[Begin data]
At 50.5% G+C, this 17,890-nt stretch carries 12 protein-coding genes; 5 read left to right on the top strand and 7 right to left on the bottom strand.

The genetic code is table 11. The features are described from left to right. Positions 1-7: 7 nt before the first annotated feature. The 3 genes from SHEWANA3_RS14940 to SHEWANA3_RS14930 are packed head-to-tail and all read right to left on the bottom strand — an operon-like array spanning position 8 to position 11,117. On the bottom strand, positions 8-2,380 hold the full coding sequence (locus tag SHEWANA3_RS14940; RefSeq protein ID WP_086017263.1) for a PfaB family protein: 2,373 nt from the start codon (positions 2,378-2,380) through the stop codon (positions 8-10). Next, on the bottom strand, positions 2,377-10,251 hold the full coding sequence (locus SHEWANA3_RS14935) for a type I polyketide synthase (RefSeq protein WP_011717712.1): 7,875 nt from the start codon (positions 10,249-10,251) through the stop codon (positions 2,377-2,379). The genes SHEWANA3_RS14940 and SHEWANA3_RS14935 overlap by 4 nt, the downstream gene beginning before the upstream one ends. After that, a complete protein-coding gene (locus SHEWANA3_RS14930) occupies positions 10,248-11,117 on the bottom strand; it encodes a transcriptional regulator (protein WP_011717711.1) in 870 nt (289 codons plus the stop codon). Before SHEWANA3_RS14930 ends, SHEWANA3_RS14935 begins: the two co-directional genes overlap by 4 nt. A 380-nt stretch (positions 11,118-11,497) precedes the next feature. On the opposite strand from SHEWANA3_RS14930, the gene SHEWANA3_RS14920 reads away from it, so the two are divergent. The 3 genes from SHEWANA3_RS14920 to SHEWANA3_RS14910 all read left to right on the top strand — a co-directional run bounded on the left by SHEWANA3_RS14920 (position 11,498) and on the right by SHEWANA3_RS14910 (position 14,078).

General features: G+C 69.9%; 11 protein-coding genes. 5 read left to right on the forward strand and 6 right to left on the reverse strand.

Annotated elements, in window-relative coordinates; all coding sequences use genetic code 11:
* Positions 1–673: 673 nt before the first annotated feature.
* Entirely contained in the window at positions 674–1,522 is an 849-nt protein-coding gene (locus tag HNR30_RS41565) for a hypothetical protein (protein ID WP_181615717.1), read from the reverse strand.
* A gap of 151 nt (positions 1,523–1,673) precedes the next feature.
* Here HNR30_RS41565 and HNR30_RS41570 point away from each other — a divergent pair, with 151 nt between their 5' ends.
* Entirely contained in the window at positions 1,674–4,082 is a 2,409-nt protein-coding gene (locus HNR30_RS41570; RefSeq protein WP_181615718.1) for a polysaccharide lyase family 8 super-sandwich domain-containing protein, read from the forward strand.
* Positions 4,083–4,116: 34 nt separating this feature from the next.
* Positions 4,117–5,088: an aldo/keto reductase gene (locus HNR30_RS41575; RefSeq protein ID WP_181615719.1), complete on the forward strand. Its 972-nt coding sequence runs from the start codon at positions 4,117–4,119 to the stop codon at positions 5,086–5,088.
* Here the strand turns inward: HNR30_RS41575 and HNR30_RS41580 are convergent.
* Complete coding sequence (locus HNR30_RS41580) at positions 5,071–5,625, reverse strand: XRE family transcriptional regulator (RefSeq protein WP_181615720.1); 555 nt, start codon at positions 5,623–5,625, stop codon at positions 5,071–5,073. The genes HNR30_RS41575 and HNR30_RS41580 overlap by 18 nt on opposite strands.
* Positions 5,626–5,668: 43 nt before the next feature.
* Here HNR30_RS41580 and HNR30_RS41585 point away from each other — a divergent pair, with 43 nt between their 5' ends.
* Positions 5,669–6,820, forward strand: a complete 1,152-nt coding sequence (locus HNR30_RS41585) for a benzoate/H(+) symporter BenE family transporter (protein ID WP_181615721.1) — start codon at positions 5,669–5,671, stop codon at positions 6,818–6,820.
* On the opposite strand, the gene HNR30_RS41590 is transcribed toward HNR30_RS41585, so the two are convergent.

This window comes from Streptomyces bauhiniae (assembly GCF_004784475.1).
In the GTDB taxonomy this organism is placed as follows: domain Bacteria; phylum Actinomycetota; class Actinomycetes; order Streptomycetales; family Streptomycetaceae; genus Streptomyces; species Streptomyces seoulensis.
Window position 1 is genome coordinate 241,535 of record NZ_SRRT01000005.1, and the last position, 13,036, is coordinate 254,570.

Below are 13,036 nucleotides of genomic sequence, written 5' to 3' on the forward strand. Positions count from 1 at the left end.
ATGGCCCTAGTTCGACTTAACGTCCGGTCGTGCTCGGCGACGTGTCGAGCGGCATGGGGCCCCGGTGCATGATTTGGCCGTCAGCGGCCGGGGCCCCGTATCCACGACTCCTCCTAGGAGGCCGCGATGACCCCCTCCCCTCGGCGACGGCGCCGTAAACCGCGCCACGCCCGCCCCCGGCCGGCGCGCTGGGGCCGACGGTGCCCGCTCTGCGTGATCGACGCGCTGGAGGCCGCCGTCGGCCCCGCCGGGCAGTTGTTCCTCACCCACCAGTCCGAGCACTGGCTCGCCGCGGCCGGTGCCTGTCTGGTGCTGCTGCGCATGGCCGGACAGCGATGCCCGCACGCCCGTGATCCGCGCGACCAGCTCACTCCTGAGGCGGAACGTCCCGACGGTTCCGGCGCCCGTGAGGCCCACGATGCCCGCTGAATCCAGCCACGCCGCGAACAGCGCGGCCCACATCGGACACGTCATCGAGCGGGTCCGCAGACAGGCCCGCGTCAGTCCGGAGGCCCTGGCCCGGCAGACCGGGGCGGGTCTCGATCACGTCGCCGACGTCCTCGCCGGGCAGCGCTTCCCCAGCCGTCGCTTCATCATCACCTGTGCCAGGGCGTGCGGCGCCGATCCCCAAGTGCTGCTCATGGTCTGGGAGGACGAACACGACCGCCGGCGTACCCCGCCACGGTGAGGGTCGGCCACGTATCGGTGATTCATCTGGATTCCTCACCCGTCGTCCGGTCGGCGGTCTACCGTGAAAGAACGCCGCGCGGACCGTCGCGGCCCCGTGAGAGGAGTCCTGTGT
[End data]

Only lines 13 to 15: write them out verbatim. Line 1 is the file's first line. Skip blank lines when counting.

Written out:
* Complete coding sequence (locus HNR30_RS41580) at positions 5,071–5,625, reverse strand: XRE family transcriptional regulator (RefSeq protein WP_181615720.1); 555 nt, start codon at positions 5,623–5,625, stop codon at positions 5,071–5,073. The genes HNR30_RS41575 and HNR30_RS41580 overlap by 18 nt on opposite strands.
* Positions 5,626–5,668: 43 nt before the next feature.
* Here HNR30_RS41580 and HNR30_RS41585 point away from each other — a divergent pair, with 43 nt between their 5' ends.